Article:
What is Yoi
Often when you watch Karate tournament you will notice in sparring segments that the competitors with the superior techniques are not always the ones who win the matches. A competitor who receive a minor injury a match, for example, will suddenly become hesitate to attack, and, in spite of possessing superior skills, may lose even if the physical effects of the injury were negligible. Similarly, an exceptionally aggressive competitor can win more than his or her fair share of matches just relying on this trait alone.
This illustrates how matches can often be won or lost even before the competitors enter the rings. We are all aware of the importance of training hard and practicing our techniques before competition, but we sometimes forget a crucial aspect of our preparation; motivation, or the will to win.
The importance of motivation in preparing for any activity is illustrated by the Japanese word YOI, which means “ready.” The first ideogram, YO, means “use” or ” utilize,” while the second, I, means “will” or “motivation.” To be prepared is to be motivated.
There is a very well-known aspect of Karate training in which the proper preparation of your motivation are crucial for success: breathing such items as boards and bricks with your hands. This is not very difficult, really; even a child can punch and split a board in two with just a bit guidance. Success does, however, require firm belief that your chosen object is breakable. A shred of doubt will keep you from success, and can even cause serious injury, but if you firm grasp an unshakeable belief that you can do it, you’ll find the board or even brick is surprisingly fragile. A crucial part of preparation, then, is in your mind.
The ideogram I for motivation is made up the radical kokoro for “heart” or “mind,” and on, which in this case means “to force.” This means that motivation is something we force into our mind. This is an images which can serve you well in Karate. When you are facing competition in karate, for example, you should visualize this motivation swelling in your heart, and release it, along with all your body energy, at the outset of the match.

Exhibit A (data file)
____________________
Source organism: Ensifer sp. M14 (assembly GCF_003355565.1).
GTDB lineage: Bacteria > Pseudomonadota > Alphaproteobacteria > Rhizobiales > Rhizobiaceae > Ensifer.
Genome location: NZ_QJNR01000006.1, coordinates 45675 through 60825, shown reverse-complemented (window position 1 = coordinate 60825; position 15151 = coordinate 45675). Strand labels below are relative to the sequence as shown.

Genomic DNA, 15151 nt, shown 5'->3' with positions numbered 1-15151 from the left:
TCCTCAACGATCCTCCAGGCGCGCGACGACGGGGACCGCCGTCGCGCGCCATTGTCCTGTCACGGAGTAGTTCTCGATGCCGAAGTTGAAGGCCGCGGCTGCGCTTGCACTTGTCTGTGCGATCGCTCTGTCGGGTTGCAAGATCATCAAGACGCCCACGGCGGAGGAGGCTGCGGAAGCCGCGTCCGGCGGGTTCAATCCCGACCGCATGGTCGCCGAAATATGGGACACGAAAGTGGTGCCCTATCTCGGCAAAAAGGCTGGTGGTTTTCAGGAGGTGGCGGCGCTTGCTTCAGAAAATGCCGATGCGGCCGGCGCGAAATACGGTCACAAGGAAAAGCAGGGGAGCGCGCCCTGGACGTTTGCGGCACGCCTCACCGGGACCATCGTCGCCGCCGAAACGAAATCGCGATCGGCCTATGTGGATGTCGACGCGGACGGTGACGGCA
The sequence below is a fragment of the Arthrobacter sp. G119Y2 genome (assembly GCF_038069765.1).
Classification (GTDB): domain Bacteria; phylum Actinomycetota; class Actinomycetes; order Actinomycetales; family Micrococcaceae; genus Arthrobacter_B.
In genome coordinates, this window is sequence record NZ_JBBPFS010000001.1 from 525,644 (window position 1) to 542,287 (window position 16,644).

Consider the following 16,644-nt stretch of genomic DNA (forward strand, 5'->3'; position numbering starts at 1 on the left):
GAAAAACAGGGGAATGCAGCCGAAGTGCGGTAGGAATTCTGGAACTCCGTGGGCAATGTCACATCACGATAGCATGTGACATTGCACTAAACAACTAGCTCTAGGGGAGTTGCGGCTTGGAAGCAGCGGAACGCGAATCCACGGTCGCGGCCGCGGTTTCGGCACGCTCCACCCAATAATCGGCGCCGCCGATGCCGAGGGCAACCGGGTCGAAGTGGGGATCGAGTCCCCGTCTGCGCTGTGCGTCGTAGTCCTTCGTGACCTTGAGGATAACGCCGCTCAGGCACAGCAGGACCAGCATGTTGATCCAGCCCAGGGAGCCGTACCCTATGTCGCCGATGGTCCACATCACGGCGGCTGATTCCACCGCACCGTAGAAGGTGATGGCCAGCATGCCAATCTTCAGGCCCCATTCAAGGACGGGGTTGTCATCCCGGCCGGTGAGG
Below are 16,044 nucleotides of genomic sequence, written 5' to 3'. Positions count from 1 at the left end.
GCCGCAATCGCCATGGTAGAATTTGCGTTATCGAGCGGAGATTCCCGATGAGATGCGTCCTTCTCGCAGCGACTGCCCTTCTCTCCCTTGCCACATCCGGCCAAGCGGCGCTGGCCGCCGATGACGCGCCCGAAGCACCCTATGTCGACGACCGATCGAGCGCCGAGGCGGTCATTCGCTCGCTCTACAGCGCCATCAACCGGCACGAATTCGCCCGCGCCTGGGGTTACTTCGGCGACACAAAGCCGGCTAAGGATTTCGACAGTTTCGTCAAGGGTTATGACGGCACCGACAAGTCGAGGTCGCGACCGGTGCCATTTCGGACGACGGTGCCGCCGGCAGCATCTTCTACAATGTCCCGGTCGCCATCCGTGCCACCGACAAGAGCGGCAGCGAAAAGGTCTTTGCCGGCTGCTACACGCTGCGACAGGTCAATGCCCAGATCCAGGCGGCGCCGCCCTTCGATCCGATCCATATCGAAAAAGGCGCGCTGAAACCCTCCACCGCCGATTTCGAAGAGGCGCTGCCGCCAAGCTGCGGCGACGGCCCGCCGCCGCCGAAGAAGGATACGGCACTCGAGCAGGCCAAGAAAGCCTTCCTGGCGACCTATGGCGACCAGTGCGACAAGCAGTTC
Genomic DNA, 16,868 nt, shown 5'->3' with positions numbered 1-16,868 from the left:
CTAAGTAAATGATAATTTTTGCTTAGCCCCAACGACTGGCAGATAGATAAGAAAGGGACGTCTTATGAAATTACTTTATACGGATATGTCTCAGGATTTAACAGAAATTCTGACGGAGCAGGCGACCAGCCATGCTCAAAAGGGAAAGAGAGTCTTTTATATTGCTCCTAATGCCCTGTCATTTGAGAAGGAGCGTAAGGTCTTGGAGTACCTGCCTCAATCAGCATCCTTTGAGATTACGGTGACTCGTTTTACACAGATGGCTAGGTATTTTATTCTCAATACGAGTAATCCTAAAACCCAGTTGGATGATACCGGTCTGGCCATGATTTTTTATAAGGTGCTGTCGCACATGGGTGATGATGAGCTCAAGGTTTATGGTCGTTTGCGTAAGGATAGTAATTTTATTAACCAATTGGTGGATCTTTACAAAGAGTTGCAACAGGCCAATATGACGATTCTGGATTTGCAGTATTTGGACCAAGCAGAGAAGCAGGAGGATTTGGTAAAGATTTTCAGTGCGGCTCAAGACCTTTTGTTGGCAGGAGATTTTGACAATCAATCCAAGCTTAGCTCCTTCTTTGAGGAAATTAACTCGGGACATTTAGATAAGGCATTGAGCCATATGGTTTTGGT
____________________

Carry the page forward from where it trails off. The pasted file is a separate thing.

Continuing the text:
In Karate, you will hear the word YOI before sparring, the performance of a Kata, and even simple calisthenics during warm up. This is the way in which the instructor or referee tells you to prepare yourself for next task at hand. Each time you hear it, remember the true meaning of readiness in Japanese: to be motivated or YOI.
When you complete a KATA, it is customary to spend a few seconds looking at the direction of your last attack. Even as you return to a natural, standing position, you should maintain your focus in that same direction a few second longer. This makes sense when you consider Kata to be a sequence of techniques against imaginary opponents. You have to make sure upon the completion of the Kata that your last opponent has been completely dealt with, and will not be attacking you again. This is called Zanshin.
The word is made up of two ideograms: Zan, which means “to leave,” and shin, which means “mind” or “consciousness.” Therefore, Zanshin is the act of setting aside a part of your conscious mind when you finish a Kata in order to ensure that it is completed properly.
Of course not properly maintaining your guard in a physical confirmation from start to finish can have dire consequence. Even an opponent who appears defeated may still be looking for opportunities for further attack.
He may attack even exploit a moment of distraction to pull out a weapon. Zanshin will get you in the habit of maintaining your guard until you are absolutely certain everything is safe.
As most Karate costumes, however, the lesson to be gained from Zanshin can be applied to other aspect of life. Many of us, in our eagerness to accomplish our tasks, rush through them and are inattentive to details and finishing touches. We may leave some dirt in the corners of the room while cleaning house, or rush through the annotations and make unnecessary errors when writing a term paper. Neglect of details can undermine all the efforts we have devoted to our work.
In both Asia and the West, something worth doing is worth doing well. Unfortunately, human nature is such that when we are eager to complete a task, we tend to become inattentive to detail. Karate provide the very useful practice of Zanshin to help you get in the habit of not being distracted by the very goal you wish to attain.